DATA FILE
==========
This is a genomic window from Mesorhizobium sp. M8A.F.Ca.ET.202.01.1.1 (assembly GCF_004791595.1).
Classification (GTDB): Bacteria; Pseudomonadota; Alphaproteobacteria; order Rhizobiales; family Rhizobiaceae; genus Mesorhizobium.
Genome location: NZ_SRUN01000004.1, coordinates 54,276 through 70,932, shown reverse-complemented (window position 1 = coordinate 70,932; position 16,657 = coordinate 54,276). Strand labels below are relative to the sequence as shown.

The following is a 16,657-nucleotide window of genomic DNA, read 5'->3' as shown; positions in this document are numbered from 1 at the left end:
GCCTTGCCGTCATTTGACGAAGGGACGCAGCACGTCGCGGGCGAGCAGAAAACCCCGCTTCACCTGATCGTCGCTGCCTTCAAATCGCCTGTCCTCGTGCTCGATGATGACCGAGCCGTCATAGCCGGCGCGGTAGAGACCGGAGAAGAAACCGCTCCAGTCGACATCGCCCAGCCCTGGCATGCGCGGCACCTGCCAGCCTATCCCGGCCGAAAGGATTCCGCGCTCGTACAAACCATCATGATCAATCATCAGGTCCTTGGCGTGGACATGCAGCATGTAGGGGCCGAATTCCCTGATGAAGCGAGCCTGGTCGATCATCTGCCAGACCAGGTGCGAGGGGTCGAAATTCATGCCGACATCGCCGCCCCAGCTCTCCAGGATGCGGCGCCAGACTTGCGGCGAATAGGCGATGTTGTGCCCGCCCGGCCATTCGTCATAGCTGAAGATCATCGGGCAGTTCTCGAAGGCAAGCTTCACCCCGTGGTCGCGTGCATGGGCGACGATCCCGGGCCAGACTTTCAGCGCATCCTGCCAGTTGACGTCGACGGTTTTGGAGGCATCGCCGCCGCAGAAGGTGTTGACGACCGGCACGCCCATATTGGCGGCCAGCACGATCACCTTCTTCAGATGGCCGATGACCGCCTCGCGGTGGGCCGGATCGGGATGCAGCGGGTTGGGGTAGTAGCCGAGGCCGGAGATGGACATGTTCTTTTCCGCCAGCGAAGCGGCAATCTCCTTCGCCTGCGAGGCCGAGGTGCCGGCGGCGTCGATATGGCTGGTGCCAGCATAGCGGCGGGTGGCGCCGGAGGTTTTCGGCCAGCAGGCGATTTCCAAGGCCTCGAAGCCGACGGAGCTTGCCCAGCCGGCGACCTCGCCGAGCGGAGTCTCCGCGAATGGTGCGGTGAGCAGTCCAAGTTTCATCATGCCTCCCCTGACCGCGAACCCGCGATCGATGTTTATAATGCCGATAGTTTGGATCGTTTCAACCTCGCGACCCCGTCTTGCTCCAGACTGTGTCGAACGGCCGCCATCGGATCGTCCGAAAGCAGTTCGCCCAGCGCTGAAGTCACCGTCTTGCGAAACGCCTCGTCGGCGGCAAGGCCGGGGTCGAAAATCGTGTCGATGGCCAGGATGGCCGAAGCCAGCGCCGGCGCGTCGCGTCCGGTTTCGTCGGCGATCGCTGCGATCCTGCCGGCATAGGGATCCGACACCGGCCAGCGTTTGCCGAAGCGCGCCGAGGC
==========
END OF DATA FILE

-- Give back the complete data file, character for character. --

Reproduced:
This is a genomic window from Mesorhizobium sp. M8A.F.Ca.ET.202.01.1.1 (assembly GCF_004791595.1).
Classification (GTDB): Bacteria; Pseudomonadota; Alphaproteobacteria; order Rhizobiales; family Rhizobiaceae; genus Mesorhizobium.
Genome location: NZ_SRUN01000004.1, coordinates 54,276 through 70,932, shown reverse-complemented (window position 1 = coordinate 70,932; position 16,657 = coordinate 54,276). Strand labels below are relative to the sequence as shown.

The following is a 16,657-nucleotide window of genomic DNA, read 5'->3' as shown; positions in this document are numbered from 1 at the left end:
GCCTTGCCGTCATTTGACGAAGGGACGCAGCACGTCGCGGGCGAGCAGAAAACCCCGCTTCACCTGATCGTCGCTGCCTTCAAATCGCCTGTCCTCGTGCTCGATGATGACCGAGCCGTCATAGCCGGCGCGGTAGAGACCGGAGAAGAAACCGCTCCAGTCGACATCGCCCAGCCCTGGCATGCGCGGCACCTGCCAGCCTATCCCGGCCGAAAGGATTCCGCGCTCGTACAAACCATCATGATCAATCATCAGGTCCTTGGCGTGGACATGCAGCATGTAGGGGCCGAATTCCCTGATGAAGCGAGCCTGGTCGATCATCTGCCAGACCAGGTGCGAGGGGTCGAAATTCATGCCGACATCGCCGCCCCAGCTCTCCAGGATGCGGCGCCAGACTTGCGGCGAATAGGCGATGTTGTGCCCGCCCGGCCATTCGTCATAGCTGAAGATCATCGGGCAGTTCTCGAAGGCAAGCTTCACCCCGTGGTCGCGTGCATGGGCGACGATCCCGGGCCAGACTTTCAGCGCATCCTGCCAGTTGACGTCGACGGTTTTGGAGGCATCGCCGCCGCAGAAGGTGTTGACGACCGGCACGCCCATATTGGCGGCCAGCACGATCACCTTCTTCAGATGGCCGATGACCGCCTCGCGGTGGGCCGGATCGGGATGCAGCGGGTTGGGGTAGTAGCCGAGGCCGGAGATGGACATGTTCTTTTCCGCCAGCGAAGCGGCAATCTCCTTCGCCTGCGAGGCCGAGGTGCCGGCGGCGTCGATATGGCTGGTGCCAGCATAGCGGCGGGTGGCGCCGGAGGTTTTCGGCCAGCAGGCGATTTCCAAGGCCTCGAAGCCGACGGAGCTTGCCCAGCCGGCGACCTCGCCGAGCGGAGTCTCCGCGAATGGTGCGGTGAGCAGTCCAAGTTTCATCATGCCTCCCCTGACCGCGAACCCGCGATCGATGTTTATAATGCCGATAGTTTGGATCGTTTCAACCTCGCGACCCCGTCTTGCTCCAGACTGTGTCGAACGGCCGCCATCGGATCGTCCGAAAGCAGTTCGCCCAGCGCTGAAGTCACCGTCTTGCGAAACGCCTCGTCGGCGGCAAGGCCGGGGTCGAAAATCGTGTCGATGGCCAGGATGGCCGAAGCCAGCGCCGGCGCGTCGCGTCCGGTTTCGTCGGCGATCGCTGCGATCCTGCCGGCATAGGGATCCGACACCGGCCAGCGTTTGCCGAAGCGCGCCGAGGC